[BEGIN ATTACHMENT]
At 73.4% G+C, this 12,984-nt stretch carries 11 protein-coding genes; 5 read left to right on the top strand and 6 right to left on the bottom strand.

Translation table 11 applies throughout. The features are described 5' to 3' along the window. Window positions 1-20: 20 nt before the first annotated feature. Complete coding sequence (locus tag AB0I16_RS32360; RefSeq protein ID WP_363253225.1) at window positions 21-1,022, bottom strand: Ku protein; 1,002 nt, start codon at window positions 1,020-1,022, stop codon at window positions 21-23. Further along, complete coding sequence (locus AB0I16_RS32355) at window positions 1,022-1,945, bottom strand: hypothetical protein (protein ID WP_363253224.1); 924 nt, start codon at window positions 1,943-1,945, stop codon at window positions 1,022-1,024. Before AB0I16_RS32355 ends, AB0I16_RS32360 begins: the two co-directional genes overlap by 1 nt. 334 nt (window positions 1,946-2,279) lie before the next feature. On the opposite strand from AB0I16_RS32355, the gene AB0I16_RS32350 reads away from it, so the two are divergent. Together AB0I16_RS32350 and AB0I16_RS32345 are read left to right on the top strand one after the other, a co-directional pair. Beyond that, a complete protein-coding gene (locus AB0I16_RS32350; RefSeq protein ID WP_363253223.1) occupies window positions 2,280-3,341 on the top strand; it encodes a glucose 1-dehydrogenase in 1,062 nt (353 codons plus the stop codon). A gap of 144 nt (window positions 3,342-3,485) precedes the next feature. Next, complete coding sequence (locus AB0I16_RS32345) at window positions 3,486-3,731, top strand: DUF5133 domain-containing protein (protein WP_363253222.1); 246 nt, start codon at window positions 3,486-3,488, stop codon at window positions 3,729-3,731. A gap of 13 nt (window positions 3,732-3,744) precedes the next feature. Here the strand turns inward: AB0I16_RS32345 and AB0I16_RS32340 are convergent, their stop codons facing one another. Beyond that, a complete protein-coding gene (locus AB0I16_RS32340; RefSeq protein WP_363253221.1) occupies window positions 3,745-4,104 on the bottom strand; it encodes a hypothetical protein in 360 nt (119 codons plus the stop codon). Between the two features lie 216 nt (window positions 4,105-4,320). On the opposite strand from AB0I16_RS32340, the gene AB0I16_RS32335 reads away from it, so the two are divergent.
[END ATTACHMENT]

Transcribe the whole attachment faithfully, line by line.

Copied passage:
At 73.4% G+C, this 12,984-nt stretch carries 11 protein-coding genes; 5 read left to right on the top strand and 6 right to left on the bottom strand.

Translation table 11 applies throughout. The features are described 5' to 3' along the window. Window positions 1-20: 20 nt before the first annotated feature. Complete coding sequence (locus tag AB0I16_RS32360; RefSeq protein ID WP_363253225.1) at window positions 21-1,022, bottom strand: Ku protein; 1,002 nt, start codon at window positions 1,020-1,022, stop codon at window positions 21-23. Further along, complete coding sequence (locus AB0I16_RS32355) at window positions 1,022-1,945, bottom strand: hypothetical protein (protein ID WP_363253224.1); 924 nt, start codon at window positions 1,943-1,945, stop codon at window positions 1,022-1,024. Before AB0I16_RS32355 ends, AB0I16_RS32360 begins: the two co-directional genes overlap by 1 nt. 334 nt (window positions 1,946-2,279) lie before the next feature. On the opposite strand from AB0I16_RS32355, the gene AB0I16_RS32350 reads away from it, so the two are divergent. Together AB0I16_RS32350 and AB0I16_RS32345 are read left to right on the top strand one after the other, a co-directional pair. Beyond that, a complete protein-coding gene (locus AB0I16_RS32350; RefSeq protein ID WP_363253223.1) occupies window positions 2,280-3,341 on the top strand; it encodes a glucose 1-dehydrogenase in 1,062 nt (353 codons plus the stop codon). A gap of 144 nt (window positions 3,342-3,485) precedes the next feature. Next, complete coding sequence (locus AB0I16_RS32345) at window positions 3,486-3,731, top strand: DUF5133 domain-containing protein (protein WP_363253222.1); 246 nt, start codon at window positions 3,486-3,488, stop codon at window positions 3,729-3,731. A gap of 13 nt (window positions 3,732-3,744) precedes the next feature. Here the strand turns inward: AB0I16_RS32345 and AB0I16_RS32340 are convergent, their stop codons facing one another. Beyond that, a complete protein-coding gene (locus AB0I16_RS32340; RefSeq protein WP_363253221.1) occupies window positions 3,745-4,104 on the bottom strand; it encodes a hypothetical protein in 360 nt (119 codons plus the stop codon). Between the two features lie 216 nt (window positions 4,105-4,320). On the opposite strand from AB0I16_RS32340, the gene AB0I16_RS32335 reads away from it, so the two are divergent.